As shown above, you could stand right at the edge, and look over the falls. It’s like a way less scary version of the Devil’s Pool at Victoria Falls, Zimbabwe (which I have yet to visit). As mentioned, the other experience was that all the rapids leading to the top of the lower falls were incredibly swimmable. The water was still enough that you could easily swim around, yet clear and deep from the rapids. And you could walk around, or step up out of the water on the ledges dividing the pools, like little terraces. I jumped off head first into each tier. We were there at sunset, and there was literally no one else there.
The Upper Falls
These falls are somehow emptier, as I assume people don’t know that you can walk around (you simply follow alongside the river upstream from the top of the lower falls). I thought this was the most impressive looking one, and you could walk right under it. The water is very shallow, so you could walk around the entire base of the falls. The pictures hopefully speak for themselves. Also, while the area directly below the falls is shallow, there is a very deep area where you could easily jump off a little 4 or 5 foot jump, then you can climb up the rapids. There is a rock that is below the rapids, but it was incredibly visible with the crystal clear water. However, I still kept hitting it when I’d jump at the base of the rapids, where the current was strongest, and would therefore throw me into the rock. Didn’t stop me from doing it 4+ times, but I’d advise jumping in to the right of the rock… although that’s probably obvious to anyone else.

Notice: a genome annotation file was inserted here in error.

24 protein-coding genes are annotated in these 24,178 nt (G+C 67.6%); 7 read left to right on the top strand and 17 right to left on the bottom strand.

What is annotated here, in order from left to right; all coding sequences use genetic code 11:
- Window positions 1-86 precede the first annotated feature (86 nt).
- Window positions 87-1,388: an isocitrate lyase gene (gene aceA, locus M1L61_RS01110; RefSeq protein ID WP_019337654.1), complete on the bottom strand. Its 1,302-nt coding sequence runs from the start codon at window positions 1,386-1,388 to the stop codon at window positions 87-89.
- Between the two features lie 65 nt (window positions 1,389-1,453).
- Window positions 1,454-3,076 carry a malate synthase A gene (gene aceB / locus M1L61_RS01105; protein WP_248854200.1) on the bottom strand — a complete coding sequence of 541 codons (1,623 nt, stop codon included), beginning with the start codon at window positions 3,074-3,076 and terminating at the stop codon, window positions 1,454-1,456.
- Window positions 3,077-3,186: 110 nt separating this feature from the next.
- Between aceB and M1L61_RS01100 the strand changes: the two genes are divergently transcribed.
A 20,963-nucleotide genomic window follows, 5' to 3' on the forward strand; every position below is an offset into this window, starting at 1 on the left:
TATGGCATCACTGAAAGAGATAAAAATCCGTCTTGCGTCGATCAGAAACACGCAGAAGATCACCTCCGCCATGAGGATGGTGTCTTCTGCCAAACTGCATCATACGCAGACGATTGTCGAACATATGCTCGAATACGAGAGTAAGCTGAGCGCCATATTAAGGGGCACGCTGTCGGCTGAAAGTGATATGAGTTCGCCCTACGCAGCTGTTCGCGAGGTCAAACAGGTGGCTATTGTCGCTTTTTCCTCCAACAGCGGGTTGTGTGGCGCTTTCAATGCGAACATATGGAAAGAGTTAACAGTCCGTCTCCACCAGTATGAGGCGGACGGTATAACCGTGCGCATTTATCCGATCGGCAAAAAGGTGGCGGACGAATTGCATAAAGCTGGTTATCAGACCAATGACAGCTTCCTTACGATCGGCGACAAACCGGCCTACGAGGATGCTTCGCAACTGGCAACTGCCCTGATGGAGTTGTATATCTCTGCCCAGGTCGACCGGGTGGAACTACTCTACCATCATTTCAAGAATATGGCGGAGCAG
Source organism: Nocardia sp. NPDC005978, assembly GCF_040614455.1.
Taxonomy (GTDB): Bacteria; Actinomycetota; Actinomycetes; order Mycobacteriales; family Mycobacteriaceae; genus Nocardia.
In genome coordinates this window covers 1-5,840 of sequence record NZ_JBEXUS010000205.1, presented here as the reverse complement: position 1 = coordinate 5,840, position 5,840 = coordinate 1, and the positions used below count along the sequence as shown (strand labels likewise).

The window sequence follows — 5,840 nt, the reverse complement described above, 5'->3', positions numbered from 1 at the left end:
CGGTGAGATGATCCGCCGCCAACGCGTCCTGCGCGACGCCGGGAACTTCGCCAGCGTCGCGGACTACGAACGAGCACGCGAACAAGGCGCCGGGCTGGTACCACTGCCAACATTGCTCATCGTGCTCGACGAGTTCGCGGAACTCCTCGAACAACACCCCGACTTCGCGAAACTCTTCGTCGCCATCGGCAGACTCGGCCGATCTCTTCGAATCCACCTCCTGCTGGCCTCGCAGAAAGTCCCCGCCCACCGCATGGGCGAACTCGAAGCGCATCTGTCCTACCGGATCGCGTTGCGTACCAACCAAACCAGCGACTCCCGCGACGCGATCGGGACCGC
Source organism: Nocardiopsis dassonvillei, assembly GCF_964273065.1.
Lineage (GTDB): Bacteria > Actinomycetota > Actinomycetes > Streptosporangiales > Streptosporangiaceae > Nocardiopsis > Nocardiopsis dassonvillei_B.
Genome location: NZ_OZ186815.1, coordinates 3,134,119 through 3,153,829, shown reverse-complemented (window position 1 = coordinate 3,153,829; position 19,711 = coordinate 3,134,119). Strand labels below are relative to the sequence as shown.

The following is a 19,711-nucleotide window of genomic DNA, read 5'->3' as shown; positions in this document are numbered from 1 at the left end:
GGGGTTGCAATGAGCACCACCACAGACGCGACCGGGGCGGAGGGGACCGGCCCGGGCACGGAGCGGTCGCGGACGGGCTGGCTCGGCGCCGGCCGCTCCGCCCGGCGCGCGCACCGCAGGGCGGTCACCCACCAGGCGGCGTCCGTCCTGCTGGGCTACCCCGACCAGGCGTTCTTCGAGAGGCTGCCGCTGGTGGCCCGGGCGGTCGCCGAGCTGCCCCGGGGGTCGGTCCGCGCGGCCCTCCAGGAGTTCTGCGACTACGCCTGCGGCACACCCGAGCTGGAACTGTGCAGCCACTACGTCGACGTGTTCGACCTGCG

This is the most popular waterfall, and where we spent most of our time, along with everyone else. It’s a little garden of eden in the desert – a lush green area with teal water cascading into a number of falls. The face of the waterfall is a giant red wall, tucked in a canyon with even taller walls on every side. It’s almost like going to a popular swimming hole in Austin. There are people lounging in the water at the different pools, just socializing. I enjoyed it a ton. And while it was by far the most popular area, it was hardly crowded. That is what shocked me most about this place, the lack of people. Yes, there are possibly hundreds of people camping. Yet, no one place is crowded. But do note that we were NOT there on a weekend. I have no idea how different it is on a weekend, but for our Monday – Thursday, it was perfect.
Mooney Falls are the tallest and the area has a few cool highlights. Most notably, there is a rope swing off a set of ~6 foot falls, a tree in the middle of the water that it hangs from, and the river goes along the canyon wall, which makes it an interesting place to swim.
But the most defining feature, to me at least, is the climb to the bottom. It is sketchy af.
I wasn’t sure where the trail down disappeared to, until I noticed a cave opening, that when I peaked inside, I realized was a staircase down.
That part is cool, and the rest is so unsafe I refused to go back down the next day to see the last falls.